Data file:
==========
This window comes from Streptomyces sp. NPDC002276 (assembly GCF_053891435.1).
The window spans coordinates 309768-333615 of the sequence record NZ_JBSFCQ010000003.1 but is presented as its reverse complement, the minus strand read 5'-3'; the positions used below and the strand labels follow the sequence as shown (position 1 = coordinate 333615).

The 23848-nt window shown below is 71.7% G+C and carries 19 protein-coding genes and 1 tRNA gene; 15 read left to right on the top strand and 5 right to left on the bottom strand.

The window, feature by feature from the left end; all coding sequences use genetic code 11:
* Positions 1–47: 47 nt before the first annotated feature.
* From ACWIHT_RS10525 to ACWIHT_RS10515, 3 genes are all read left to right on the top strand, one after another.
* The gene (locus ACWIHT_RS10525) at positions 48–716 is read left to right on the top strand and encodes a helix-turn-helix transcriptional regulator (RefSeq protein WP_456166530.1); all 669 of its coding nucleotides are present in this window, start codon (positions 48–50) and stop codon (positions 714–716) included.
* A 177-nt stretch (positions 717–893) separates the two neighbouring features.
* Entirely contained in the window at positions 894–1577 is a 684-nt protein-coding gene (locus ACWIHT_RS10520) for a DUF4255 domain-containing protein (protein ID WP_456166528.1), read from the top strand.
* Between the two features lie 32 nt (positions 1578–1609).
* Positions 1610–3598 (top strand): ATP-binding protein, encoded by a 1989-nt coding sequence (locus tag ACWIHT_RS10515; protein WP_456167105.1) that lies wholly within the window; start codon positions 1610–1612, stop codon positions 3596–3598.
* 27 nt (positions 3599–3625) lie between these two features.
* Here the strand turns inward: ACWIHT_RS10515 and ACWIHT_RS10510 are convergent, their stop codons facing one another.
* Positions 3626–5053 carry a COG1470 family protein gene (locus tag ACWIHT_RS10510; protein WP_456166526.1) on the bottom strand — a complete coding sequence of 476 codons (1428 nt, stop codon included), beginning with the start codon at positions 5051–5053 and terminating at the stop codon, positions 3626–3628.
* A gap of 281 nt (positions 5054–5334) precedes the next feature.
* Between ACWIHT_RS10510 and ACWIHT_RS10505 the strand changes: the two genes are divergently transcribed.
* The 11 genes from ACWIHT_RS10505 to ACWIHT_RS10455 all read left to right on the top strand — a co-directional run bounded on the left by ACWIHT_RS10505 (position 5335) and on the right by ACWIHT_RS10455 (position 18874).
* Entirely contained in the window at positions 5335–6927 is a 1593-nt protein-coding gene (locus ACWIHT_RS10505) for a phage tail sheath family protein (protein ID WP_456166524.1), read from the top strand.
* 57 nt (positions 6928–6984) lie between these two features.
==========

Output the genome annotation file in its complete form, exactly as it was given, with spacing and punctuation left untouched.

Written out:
This window comes from Streptomyces sp. NPDC002276 (assembly GCF_053891435.1).
The window spans coordinates 309768-333615 of the sequence record NZ_JBSFCQ010000003.1 but is presented as its reverse complement, the minus strand read 5'-3'; the positions used below and the strand labels follow the sequence as shown (position 1 = coordinate 333615).

The 23848-nt window shown below is 71.7% G+C and carries 19 protein-coding genes and 1 tRNA gene; 15 read left to right on the top strand and 5 right to left on the bottom strand.

The window, feature by feature from the left end; all coding sequences use genetic code 11:
* Positions 1–47: 47 nt before the first annotated feature.
* From ACWIHT_RS10525 to ACWIHT_RS10515, 3 genes are all read left to right on the top strand, one after another.
* The gene (locus ACWIHT_RS10525) at positions 48–716 is read left to right on the top strand and encodes a helix-turn-helix transcriptional regulator (RefSeq protein WP_456166530.1); all 669 of its coding nucleotides are present in this window, start codon (positions 48–50) and stop codon (positions 714–716) included.
* A 177-nt stretch (positions 717–893) separates the two neighbouring features.
* Entirely contained in the window at positions 894–1577 is a 684-nt protein-coding gene (locus ACWIHT_RS10520) for a DUF4255 domain-containing protein (protein ID WP_456166528.1), read from the top strand.
* Between the two features lie 32 nt (positions 1578–1609).
* Positions 1610–3598 (top strand): ATP-binding protein, encoded by a 1989-nt coding sequence (locus tag ACWIHT_RS10515; protein WP_456167105.1) that lies wholly within the window; start codon positions 1610–1612, stop codon positions 3596–3598.
* 27 nt (positions 3599–3625) lie between these two features.
* Here the strand turns inward: ACWIHT_RS10515 and ACWIHT_RS10510 are convergent, their stop codons facing one another.
* Positions 3626–5053 carry a COG1470 family protein gene (locus tag ACWIHT_RS10510; protein WP_456166526.1) on the bottom strand — a complete coding sequence of 476 codons (1428 nt, stop codon included), beginning with the start codon at positions 5051–5053 and terminating at the stop codon, positions 3626–3628.
* A gap of 281 nt (positions 5054–5334) precedes the next feature.
* Between ACWIHT_RS10510 and ACWIHT_RS10505 the strand changes: the two genes are divergently transcribed.
* The 11 genes from ACWIHT_RS10505 to ACWIHT_RS10455 all read left to right on the top strand — a co-directional run bounded on the left by ACWIHT_RS10505 (position 5335) and on the right by ACWIHT_RS10455 (position 18874).
* Entirely contained in the window at positions 5335–6927 is a 1593-nt protein-coding gene (locus ACWIHT_RS10505) for a phage tail sheath family protein (protein ID WP_456166524.1), read from the top strand.
* 57 nt (positions 6928–6984) lie between these two features.